Bicycle Thieves, a story set in the poverty of post-War Rome, was a masterpiece of Italian neorealism, the genre of which the major figures, in addition to De Sica, were Luchino Visconti, Roberto Rossellini and Giuseppe de Santis and, to a smaller degree, Federico Fellini.

The movie was one of four that landed Academy Awards for De Sica. Another of his great neo-realist movies, Shoeshine (1948), won an honorary Oscar, while Bicycle Thieves won a special award as an outstanding foreign language film in the days before the Best Foreign Language Film category was introduced.

De Sica would later win Oscars in that section for Yesterday, Today and Tomorrow (1963) – a comedy starring Sophia Loren and Marcello Mastroianni – and The Garden of the Finzi-Continis (1970). 

His Marriage Italian Style (1964), also starring Loren and Mastroianni, also earned a nomination as Best Foreign Language Film and for Loren as Best Actress. Loren did win Best Actress for her role in his 1961 movie La Ciociara, which was released outside Italy as Two Women.

Lamberto Maggiorani (left) and Enzo Staiola played
father and son in De Sica's acclaimed Bicycle Thieves
Born in Sora, which lies between Rome and Naples in the area known as Ciociaria, De Sica essentially grew up in Naples, to which his father, Umberto, who worked as a bank clerk with Banca d’Italia, was transferred in 1905.

During the First World War, De Sica had his first taste of the entertainment business when he joined a musical group that performed in military hospitals in Naples. He is said to have had an excellent singing voice.

He began acting in the 1920s and became something of a matinee idol on the stage. This was to lead to movie roles, mainly in light comedies. De Sica was box office for a while, chosen to star opposite female headliners such as Loren and Gina Lollobrigida.

When he turned to directing, he began with movies in a similarly frothy vein. So he took audiences and the critics by surprise with his fourth film, The Children Are Watching Us, released in 1944. An extraordinarily sensitive story about a child whose mother elopes with another man, leaving his father distraught, the film was the first product of De Sica’s collaboration with the screenwriter Cesare Zavattini.

Zavattini, a former law student, began to write screenplays when his employer, Angelo Rizzoli, moved from publishing books and magazines into producing films.  He and De Sica would work together on Shoeshine, Bicycle Thieves, Miracle in Milan (1951), which won a Palme D’Or at the Cannes Film Festival, and Umberto D (1952).

Yesterday, Today and Tomorrow won the  third of De Sica's four Academy Awards
Yesterday, Today and Tomorrow won the
third of De Sica's four Academy Awards
Umberto D, a bleak study of the problems of old age, was a box-office flop, so much so that film historians saw it as the beginning of the end for neo-realism. Indeed, it prompted De Sica to return to lighter work.

Nonetheless, he continued to collect awards and after some commentators had written him off as past his peak he sprang another surprise with The Garden of the Finzi-Continis, based on a novel by Giorgio Bassani about the plight of Jews in Italy under Fascism, which won him another Oscar for Best Foreign Language Film and a Golden Bear at the Berlin International Film Festival.

A compulsive gambler, De Sica often lost large sums of money and accepted work he might otherwise have turned down in order to settle debts.  He was married twice, first to the actress Giuditta Rissone, who bore him a daughter, and later to the Spanish actress Maria Mercader, with whom he had two sons.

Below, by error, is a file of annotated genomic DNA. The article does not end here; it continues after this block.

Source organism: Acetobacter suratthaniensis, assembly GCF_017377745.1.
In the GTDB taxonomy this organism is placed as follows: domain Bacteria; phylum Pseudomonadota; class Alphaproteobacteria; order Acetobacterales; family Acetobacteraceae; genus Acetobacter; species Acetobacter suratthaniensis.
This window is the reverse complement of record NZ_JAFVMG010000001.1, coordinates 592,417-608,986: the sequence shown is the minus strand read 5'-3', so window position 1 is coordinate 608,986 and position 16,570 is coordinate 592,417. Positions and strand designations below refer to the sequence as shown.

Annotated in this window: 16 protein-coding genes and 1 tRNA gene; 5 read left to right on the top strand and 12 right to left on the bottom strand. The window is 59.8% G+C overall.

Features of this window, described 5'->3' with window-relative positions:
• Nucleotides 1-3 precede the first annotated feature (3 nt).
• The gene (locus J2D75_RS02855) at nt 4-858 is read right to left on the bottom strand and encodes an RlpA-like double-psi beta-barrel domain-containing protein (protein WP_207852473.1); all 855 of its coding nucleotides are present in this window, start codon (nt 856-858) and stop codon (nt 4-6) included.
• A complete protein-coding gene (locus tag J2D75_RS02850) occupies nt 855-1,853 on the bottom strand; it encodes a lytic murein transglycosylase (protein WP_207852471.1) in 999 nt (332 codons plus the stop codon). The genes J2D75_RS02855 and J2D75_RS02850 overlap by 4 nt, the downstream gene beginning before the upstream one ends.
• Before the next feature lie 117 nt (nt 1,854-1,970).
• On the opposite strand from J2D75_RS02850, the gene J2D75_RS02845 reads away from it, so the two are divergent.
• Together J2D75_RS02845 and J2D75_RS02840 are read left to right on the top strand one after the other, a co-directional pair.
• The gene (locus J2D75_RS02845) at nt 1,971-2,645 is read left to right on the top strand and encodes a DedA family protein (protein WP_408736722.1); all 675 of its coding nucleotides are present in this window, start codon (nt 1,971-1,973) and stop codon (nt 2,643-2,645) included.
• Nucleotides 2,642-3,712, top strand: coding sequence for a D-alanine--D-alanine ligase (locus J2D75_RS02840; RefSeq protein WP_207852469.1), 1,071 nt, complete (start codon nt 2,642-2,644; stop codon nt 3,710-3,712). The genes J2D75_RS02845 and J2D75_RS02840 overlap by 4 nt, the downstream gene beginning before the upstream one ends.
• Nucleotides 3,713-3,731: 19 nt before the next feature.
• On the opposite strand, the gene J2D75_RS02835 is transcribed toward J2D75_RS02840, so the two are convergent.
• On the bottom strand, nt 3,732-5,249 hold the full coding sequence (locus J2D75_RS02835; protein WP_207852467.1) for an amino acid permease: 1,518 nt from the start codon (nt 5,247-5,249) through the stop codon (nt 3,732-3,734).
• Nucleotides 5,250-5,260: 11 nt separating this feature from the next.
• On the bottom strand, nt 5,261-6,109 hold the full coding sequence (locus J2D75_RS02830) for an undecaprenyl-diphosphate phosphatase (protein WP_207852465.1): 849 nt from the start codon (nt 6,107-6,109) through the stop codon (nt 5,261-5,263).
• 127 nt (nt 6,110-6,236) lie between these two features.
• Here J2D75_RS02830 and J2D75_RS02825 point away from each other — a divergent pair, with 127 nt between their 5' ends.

His personal life was complicated, however. He made a pact with his first wife to maintain the pretence of marriage while their daughter was growing up and at Christmas would turn the clocks back two hours in his second wife’s house so he could celebrate with both families, one after the other.

De Sica was a member of the Italian Communist Party, and it was the cause of some discomfort to him that his relationship with Maria Mercader created an unwelcome link with Ramon Mercader, her brother, who was a Spanish communist but at the same time an agent for the Soviet secret police, on whose behalf he carried out the assassination of the Bolshevik revolutionary Leon Trotsky in Mexico in 1940.

Sora sits alongside the Liri river against the backdrop of the Apennine mountains
Sora sits alongside the Liri river against the backdrop
of the Apennine mountains
Travel tip:

Built on a plain alongside the Liri river, in the shadow of the Monti Ernici range in the Apennines, the town of Sora can be found about 25km east of Frosinone in Lazio, about 120m  south-east of Rome and 140km north of Naples, close to the border with Abruzzo. A settlement since the fourth century BC, when it was occupied by the Volsci tribe, it has been at various times under the rule of Rome and Naples.  It lies at the heart of the Ciociaria, an area renowned for its cuisine and colourful and elaborate peasant costumes. Today its economy is a mix of industry and agriculture. It is a pleasant town with some pretty squares, including Piazza Santa Restituta, which sits in front of the church of the same name, just off Lungoliri Mazzini. On rocks above the town there are the remains of a walled fortification that dates back to the Volsci period.

The Toledo Metro station in Naples
The Toledo Metro station in Naples
Travel tip:

The Banca d’Italia building in Naples is in a fairly nondescript street linking Via Medina with Via Toledo, not on the tourist trail. Yet within a few metres is one of the city’s more unlikely must-see places, the Metro station Toledo. It is one of a number of so-called ‘art stations’ on the line linking Piazza Garibaldi and Piscinola. Toledo is famous for its breathtaking escalator descent through a vast mosaic by the Spanish architect Oscar Tusquets Blanca known as the Crater de Luz – the crater of light – which creates the impression of daylight streaming into a volcanic crater.